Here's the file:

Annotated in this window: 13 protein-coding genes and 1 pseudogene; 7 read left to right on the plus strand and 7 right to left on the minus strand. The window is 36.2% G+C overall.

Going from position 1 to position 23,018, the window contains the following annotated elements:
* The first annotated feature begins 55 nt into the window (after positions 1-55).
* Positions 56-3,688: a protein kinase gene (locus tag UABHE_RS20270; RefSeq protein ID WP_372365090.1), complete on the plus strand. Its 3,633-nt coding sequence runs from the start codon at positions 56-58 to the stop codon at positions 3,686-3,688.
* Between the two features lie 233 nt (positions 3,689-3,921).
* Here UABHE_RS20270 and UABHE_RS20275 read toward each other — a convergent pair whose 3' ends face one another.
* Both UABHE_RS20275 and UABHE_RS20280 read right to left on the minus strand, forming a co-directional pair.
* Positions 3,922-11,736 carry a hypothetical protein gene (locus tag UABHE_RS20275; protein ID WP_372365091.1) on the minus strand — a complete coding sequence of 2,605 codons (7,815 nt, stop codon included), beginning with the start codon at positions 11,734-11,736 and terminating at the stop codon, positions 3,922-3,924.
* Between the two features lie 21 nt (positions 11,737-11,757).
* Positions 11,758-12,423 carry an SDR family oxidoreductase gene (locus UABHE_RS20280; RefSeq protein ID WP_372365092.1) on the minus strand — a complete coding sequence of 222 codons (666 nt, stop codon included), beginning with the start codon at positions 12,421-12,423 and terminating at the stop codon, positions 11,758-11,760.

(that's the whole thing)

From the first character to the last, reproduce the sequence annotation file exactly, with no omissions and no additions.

Annotated in this window: 13 protein-coding genes and 1 pseudogene; 7 read left to right on the plus strand and 7 right to left on the minus strand. The window is 36.2% G+C overall.

Going from position 1 to position 23,018, the window contains the following annotated elements:
* The first annotated feature begins 55 nt into the window (after positions 1-55).
* Positions 56-3,688: a protein kinase gene (locus tag UABHE_RS20270; RefSeq protein ID WP_372365090.1), complete on the plus strand. Its 3,633-nt coding sequence runs from the start codon at positions 56-58 to the stop codon at positions 3,686-3,688.
* Between the two features lie 233 nt (positions 3,689-3,921).
* Here UABHE_RS20270 and UABHE_RS20275 read toward each other — a convergent pair whose 3' ends face one another.
* Both UABHE_RS20275 and UABHE_RS20280 read right to left on the minus strand, forming a co-directional pair.
* Positions 3,922-11,736 carry a hypothetical protein gene (locus tag UABHE_RS20275; protein ID WP_372365091.1) on the minus strand — a complete coding sequence of 2,605 codons (7,815 nt, stop codon included), beginning with the start codon at positions 11,734-11,736 and terminating at the stop codon, positions 3,922-3,924.
* Between the two features lie 21 nt (positions 11,737-11,757).
* Positions 11,758-12,423 carry an SDR family oxidoreductase gene (locus UABHE_RS20280; RefSeq protein ID WP_372365092.1) on the minus strand — a complete coding sequence of 222 codons (666 nt, stop codon included), beginning with the start codon at positions 12,421-12,423 and terminating at the stop codon, positions 11,758-11,760.